|Frequently Asked Questions About Glaucoma
What Is Glaucoma?
Glaucoma refers to a group of diseases that have certain common
features including intraocular pressure too high for the health
of the eye, damage to the optic nerve, and visual field loss.
In glaucoma, the increased fluid pressure builds up and pushes
the optic nerve back into a cupped or concave shape. If the
intraocular pressure remains too high for too long, the extra
pressure damages parts of the optic nerve. This damage appears
as gradual visual changes and then loss of vision. The early
visual changes are very slight and usually do not affect the
central vision, the center portion of what is seen when looking
straight ahead or reading. Parts of the peripheral vision,
the top, sides and bottom areas of vision are affected and
may not be noticed by the patient at first. Glaucoma usually
occurs in both eyes, but extra fluid pressure often begins
to build up first in only one eye.
Are There Symptoms?
In the most common form of glaucoma, this build-up of fluid
pressure happens very gradually, usually without any uncomfortable
or painful symptoms.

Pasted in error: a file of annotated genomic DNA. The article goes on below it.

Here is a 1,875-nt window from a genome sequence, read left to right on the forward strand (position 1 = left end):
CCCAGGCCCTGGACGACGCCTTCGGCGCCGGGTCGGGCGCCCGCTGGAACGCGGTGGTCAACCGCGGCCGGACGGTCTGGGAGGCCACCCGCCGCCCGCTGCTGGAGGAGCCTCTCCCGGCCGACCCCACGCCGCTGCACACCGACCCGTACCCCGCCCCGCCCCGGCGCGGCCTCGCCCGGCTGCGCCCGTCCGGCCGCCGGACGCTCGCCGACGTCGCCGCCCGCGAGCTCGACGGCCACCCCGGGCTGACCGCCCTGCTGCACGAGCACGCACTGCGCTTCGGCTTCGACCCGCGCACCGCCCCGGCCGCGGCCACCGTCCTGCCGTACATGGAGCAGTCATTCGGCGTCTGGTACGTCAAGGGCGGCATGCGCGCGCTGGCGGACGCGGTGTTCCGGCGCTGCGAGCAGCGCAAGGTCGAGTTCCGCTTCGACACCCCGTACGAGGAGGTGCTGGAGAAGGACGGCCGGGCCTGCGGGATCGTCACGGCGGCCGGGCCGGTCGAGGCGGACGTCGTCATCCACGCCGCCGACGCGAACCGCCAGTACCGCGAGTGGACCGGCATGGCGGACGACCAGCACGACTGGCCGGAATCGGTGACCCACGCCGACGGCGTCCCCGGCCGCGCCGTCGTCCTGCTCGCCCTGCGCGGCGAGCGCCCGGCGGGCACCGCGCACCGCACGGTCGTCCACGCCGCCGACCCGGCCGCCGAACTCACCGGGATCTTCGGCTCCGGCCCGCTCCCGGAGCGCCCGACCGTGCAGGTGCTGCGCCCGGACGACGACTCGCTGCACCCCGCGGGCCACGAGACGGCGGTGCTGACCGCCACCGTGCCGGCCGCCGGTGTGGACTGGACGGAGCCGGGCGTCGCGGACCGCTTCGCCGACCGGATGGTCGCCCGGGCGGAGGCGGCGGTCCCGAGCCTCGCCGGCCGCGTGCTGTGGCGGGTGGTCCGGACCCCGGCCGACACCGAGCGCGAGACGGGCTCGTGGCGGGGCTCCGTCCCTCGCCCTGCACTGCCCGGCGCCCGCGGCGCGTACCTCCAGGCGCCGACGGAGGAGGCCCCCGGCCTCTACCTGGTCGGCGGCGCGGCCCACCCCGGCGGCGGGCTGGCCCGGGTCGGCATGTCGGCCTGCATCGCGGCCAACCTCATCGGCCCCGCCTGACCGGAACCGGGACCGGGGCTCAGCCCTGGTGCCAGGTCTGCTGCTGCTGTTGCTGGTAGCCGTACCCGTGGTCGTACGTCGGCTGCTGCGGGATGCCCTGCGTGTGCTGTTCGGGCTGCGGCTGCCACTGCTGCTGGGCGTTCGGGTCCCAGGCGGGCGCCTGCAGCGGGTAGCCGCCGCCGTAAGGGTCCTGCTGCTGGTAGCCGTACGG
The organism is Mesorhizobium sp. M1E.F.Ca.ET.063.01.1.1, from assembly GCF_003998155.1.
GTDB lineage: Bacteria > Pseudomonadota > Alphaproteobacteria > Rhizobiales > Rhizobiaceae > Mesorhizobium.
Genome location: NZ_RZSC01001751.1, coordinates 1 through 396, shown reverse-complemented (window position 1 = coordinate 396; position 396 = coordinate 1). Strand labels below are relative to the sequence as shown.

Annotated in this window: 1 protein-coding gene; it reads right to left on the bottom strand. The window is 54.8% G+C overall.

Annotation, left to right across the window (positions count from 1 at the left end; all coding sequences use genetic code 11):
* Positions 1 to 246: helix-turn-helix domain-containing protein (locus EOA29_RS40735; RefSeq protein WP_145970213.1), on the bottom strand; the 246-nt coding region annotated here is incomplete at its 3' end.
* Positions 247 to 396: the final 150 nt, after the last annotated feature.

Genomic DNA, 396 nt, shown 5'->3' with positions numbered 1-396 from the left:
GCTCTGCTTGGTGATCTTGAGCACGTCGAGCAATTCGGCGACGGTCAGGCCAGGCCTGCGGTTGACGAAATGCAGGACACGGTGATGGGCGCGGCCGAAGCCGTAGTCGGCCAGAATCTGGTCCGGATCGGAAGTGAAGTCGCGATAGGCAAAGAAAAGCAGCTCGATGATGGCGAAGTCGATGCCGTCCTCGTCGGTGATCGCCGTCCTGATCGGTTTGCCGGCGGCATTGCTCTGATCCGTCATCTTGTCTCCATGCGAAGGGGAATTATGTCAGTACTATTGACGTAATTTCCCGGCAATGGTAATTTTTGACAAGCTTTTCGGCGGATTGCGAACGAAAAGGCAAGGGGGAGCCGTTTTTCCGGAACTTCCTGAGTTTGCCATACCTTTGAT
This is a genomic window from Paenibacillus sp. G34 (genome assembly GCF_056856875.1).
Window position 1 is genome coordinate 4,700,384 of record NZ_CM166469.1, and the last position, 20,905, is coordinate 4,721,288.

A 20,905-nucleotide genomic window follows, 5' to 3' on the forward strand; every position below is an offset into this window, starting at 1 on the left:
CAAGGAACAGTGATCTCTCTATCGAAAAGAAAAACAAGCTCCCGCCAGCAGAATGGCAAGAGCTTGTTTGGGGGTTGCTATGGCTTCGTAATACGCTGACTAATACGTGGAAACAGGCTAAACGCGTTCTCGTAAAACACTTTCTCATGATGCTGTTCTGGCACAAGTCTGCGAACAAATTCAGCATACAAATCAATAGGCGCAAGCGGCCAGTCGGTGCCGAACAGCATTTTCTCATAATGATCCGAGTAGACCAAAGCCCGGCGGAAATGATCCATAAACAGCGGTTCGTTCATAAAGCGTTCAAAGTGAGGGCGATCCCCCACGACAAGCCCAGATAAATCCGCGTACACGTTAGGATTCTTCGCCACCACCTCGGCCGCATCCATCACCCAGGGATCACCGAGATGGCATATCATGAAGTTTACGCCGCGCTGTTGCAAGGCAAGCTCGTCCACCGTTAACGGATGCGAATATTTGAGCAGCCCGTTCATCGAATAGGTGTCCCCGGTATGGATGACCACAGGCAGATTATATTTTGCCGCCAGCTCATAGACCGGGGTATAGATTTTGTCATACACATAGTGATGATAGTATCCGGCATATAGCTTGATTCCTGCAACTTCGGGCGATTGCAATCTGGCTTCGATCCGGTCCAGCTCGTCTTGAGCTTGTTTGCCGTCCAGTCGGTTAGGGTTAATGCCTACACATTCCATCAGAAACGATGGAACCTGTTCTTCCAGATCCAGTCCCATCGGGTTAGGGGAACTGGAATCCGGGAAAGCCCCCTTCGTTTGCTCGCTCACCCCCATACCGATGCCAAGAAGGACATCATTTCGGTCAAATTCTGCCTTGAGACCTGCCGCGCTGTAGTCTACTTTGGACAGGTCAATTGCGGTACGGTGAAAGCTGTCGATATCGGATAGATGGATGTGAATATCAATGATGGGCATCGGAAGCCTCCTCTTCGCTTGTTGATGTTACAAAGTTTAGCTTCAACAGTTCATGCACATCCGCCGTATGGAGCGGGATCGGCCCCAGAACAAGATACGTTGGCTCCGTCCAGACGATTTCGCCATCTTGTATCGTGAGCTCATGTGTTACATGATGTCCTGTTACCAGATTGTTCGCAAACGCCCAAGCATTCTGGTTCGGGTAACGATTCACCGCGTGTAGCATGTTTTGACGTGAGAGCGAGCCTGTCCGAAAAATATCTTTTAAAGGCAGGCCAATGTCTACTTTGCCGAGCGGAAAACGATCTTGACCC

Glaucoma can occur in people of all ages from children to older
adults, but is more likely to develop in people who are over
60 years old, very nearsighted, or diabetic. Glaucoma also
occurs more frequently in African Americans age 40 and over.
The tendency to develop glaucoma may be inherited, since relatives
of people with glaucoma are more likely to develop glaucoma
How Often Should I Be Examined For Glaucoma?
Doctors recommend a glaucoma check as part of regular examinations
for children, teenagers and adults. Most people should have
an especially thorough glaucoma check around the age of 35.
Another check-up is recommended at age 40 and then every two
or three years after.
Is There A Cure?
Generally speaking, glaucoma cannot be cured, but it can be
controlled. Once diagnosed, it requires constant, lifelong
care. Continual observation and treatment can control the intraocular
pressure, which protects the optic nerve and prevents vision
loss. The importance of keeping eye pressure under control
cannot be emphasized too strongly. Eye drops, oral medications,
laser surgery, and microsurgery are quite successful in controlling
eye pressures over long periods of time.
Many people think that glaucoma has been cured when high pressures
have been brought down to safe levels with medication or surgery.
In fact, the glaucoma is only being controlled. Regular check-ups
are necessary even after medications or surgery have successfully
controlled the eye pressure.